Bred in the U.S., sold to Great Britain as a weanling and sold as a yearling to France, he won half of his twelve races in France at ages 2 and 3, including the Prix Daru and Prix de la Foret. Top sire in France, 1978 and '79, and leading sire in the U.S. in 1986, also leading sire of broodmares twice. Sired 115 stakes winners, including Dancing Brave (champion 3 year old in France), Manila (champion grass horse, winner of 2.69 million dollars); Three Troikas (Horse of the Year in France), and other champions such as Reine de Saba, Rainbows for Life, Esprit du Nord, Monteverdi, Durtal, Jolypha. Broodmare sire of ten champions, including Bering and Hatoof.

Medeah ch. f. 1905
(Masque II - Lygie)
Champion 3 Year Old Filly in France, winner of seven races at ages 2 and 3, including the Prix de Diane and the Prix Royal Oak. Daughter Medee was sent to Argentina and became dam of the crack Medicis, winner of the Gran Premio Jockey Club and the Polla de Potrillos, among other races. Her daughter La Flambee, dam of Flambette by Durbar II, produced a significant line of racehorses in the U.S., including Omaha and Flares (see Omaha this page); Johnstown (see this page); champion filly Jacola, and Gallorette (see this page), among others.

Pantaloon ch. c. 1824
(Castrel - Idalia)
Important sire, direct line from Herod to Le Sancy and all his male descendants; also transmitted the black spots in his coat to Windhound, grandson Thormanby (Epsom Derby, Ascot Gold Cup) and through Thormanby's daughter, Rouge Rose, to Bend Or. Sired Ghuznee (Oaks, top broodmare); Hobbie Noble, The Libel (damsire of St. Albans and Tradcuer); Sleight of Hand, good race horse and broodmare sire; also damsire of Leamington.

Omaha ch.c. 1932
(Gallant Fox - Flambino)
One of two excellent sons of his dam. Won one of nine races as a juvenile, went on to become the top of his generation at age 3, winning the American Triple Crown--his sire, Gallant Fox, had been an English Triple Crown winner. Sent to race in England at age 4, where he won two good races and came in second, by a nose, to Quashed in the Ascot Gold Cup. Didn't come close to reproducing his talent in the breeding shed. Through daughter Flaming Top, a good producer, ancestor of the top race filly Doubledogdare, and of Nijinsky; grandsire of Summer Tan through daughter Miss Zibby. Also sired the tough, long-running gelding (115 starts) South Dakota. His brother Flares won the Newmarket Stakes, Champion Stakes and Ascot Gold Cup, among others, and was a far better sire than Omaha, getting Chop-Chop and 13 other stakes winners.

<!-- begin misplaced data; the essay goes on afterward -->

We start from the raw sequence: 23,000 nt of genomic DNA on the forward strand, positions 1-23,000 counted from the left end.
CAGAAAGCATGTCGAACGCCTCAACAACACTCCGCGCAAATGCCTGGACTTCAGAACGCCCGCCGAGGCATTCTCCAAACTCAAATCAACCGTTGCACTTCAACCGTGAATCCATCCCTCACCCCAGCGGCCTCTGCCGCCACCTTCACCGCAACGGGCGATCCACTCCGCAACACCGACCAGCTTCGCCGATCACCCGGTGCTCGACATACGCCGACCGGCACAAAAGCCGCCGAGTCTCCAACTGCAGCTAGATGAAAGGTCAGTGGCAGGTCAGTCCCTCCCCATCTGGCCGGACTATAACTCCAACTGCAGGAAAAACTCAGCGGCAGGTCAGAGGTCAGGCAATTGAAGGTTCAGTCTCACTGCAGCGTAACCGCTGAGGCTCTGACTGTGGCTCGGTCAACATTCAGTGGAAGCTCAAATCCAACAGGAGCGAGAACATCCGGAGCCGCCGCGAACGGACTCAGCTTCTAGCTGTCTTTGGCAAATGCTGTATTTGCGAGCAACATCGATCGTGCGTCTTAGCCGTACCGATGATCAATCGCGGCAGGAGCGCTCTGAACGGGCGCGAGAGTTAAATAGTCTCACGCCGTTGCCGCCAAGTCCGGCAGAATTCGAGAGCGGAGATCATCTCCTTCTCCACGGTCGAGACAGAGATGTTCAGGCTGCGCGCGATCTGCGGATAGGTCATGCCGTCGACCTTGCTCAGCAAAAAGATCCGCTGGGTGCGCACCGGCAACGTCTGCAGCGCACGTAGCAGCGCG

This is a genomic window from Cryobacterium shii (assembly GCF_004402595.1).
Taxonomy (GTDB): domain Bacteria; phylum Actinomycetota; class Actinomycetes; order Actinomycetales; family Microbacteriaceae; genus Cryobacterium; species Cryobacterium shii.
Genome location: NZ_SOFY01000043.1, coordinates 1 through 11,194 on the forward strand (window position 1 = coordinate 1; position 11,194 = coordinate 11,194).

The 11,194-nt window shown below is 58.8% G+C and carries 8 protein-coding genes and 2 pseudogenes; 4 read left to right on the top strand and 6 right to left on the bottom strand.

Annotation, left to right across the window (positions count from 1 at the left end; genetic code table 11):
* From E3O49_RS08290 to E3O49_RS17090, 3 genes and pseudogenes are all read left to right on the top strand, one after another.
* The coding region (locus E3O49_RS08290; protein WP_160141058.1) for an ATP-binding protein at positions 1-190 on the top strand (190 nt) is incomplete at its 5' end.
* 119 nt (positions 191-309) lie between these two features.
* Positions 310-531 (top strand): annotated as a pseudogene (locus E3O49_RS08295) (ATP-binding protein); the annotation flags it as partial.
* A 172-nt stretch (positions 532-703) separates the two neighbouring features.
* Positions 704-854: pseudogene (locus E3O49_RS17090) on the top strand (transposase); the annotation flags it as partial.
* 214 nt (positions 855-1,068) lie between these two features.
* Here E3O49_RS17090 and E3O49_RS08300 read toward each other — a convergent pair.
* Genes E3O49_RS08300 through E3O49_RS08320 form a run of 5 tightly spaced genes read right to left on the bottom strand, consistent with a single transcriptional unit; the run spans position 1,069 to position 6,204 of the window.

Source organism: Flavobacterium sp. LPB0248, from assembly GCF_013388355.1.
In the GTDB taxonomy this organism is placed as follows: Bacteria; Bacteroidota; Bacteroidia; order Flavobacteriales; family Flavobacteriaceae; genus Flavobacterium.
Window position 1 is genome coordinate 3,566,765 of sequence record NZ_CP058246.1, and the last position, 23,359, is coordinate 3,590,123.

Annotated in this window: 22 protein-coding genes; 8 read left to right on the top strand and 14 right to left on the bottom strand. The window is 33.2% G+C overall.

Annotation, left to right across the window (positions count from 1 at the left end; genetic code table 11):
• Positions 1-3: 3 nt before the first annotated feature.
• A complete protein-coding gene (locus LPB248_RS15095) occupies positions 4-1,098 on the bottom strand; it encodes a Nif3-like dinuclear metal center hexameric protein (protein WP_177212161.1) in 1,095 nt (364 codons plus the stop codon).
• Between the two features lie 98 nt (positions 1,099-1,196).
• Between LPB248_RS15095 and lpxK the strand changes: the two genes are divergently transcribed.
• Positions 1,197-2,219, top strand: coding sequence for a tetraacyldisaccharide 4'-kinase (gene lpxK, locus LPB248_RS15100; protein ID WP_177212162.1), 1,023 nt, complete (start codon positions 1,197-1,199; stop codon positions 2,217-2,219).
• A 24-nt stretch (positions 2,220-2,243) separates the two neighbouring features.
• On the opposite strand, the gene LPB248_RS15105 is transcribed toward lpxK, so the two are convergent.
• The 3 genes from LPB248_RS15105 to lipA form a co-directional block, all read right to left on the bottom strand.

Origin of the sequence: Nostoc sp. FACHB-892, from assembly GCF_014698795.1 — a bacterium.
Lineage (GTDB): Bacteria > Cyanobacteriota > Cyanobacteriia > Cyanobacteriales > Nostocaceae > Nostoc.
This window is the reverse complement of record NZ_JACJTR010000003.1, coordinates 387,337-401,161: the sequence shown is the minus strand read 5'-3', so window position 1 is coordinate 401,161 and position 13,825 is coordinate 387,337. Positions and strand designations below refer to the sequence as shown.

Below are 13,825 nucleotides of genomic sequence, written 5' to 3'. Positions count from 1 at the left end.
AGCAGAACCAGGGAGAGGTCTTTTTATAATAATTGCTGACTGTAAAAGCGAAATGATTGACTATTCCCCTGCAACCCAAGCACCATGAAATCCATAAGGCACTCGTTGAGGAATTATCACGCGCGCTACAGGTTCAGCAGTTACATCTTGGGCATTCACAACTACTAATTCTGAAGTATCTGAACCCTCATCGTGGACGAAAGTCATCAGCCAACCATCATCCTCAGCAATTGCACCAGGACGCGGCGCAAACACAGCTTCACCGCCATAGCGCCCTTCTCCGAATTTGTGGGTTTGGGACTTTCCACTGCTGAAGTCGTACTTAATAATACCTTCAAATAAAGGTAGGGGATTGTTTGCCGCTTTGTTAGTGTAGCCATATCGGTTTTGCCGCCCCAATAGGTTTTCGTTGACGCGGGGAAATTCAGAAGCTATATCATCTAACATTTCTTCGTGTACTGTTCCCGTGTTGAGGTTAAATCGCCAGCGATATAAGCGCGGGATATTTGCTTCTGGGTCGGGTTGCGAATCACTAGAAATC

Regalia ch. f. 1862
(Stockwell - The Gem)
Big chestnut mare won the Oaks and was second to Gladiateur in the St. Leger and Ascot Gold Cup; she ran 38 times in all, ages 2 to 5, with other wins including the Queen's Plate at Richmond (1865), the Queen's Plate at Doncaster (1866). She was a good, but not exceptional racehorse, and lost her share of major races. Sent to France, in the stud dam of Clementine (French Oaks, second Prix Royal Oak); Zut (Prix du Jockey Club, Prix Royal Oak, sire); Verneuil (Ascot Gold Vase, Ascot Gold Cup, Alexandra Stakes, Jockey Club Cup, Prix Gladiateur); Lina, Bijou and Regalade, all good dams and/or grandams of winners of top races in France.

Saucebox b. c. 1852
(St. Lawrence - Priscilla Tomboy)
Won the Magna Charta Stakes at 2, placed second in a number of other races in a hard 2 year old campaign. Erratic winner at age 3, another busy year, winning the St. Leger Stakes, the Queen's Plate as Ascot, the Manchester Cup, the Doncaster Stakes at Wells, and several others. In his final year at 4 he won six races in succession, including the Eaton Stakes at Chester and the 2 mile Hunt Stakes at Abingdon, and placed in several of his 8 other tries that year.

Tiepoletto br. c. 1956
(Tornado - Scarlet Skies)
Unbeaten at age 2, won six races in all, from 5 1/2 furlongs to 1 1/2 miles, his best win was the Grand Criterium. He stood at Haras du Mesnil in France; his fillies were decent race mares and successful broodmares, the best, Koningskronung who won 11 of her 19 starts and was the dam of Koningsstuhl, the first German Triple Crown winner.

Yattendon br. c. 1843
(Sir Hercules - Cassandra)
Born in New South Wales, he won the AJC Derby, St. Leger and Sydney Cup. One of the most influential sires in the Antipodes, his good sons included Grand Flaneur (AJC Derby, leading sire in 1894-5) and Chester (four times leading sire), in addition to other top horses.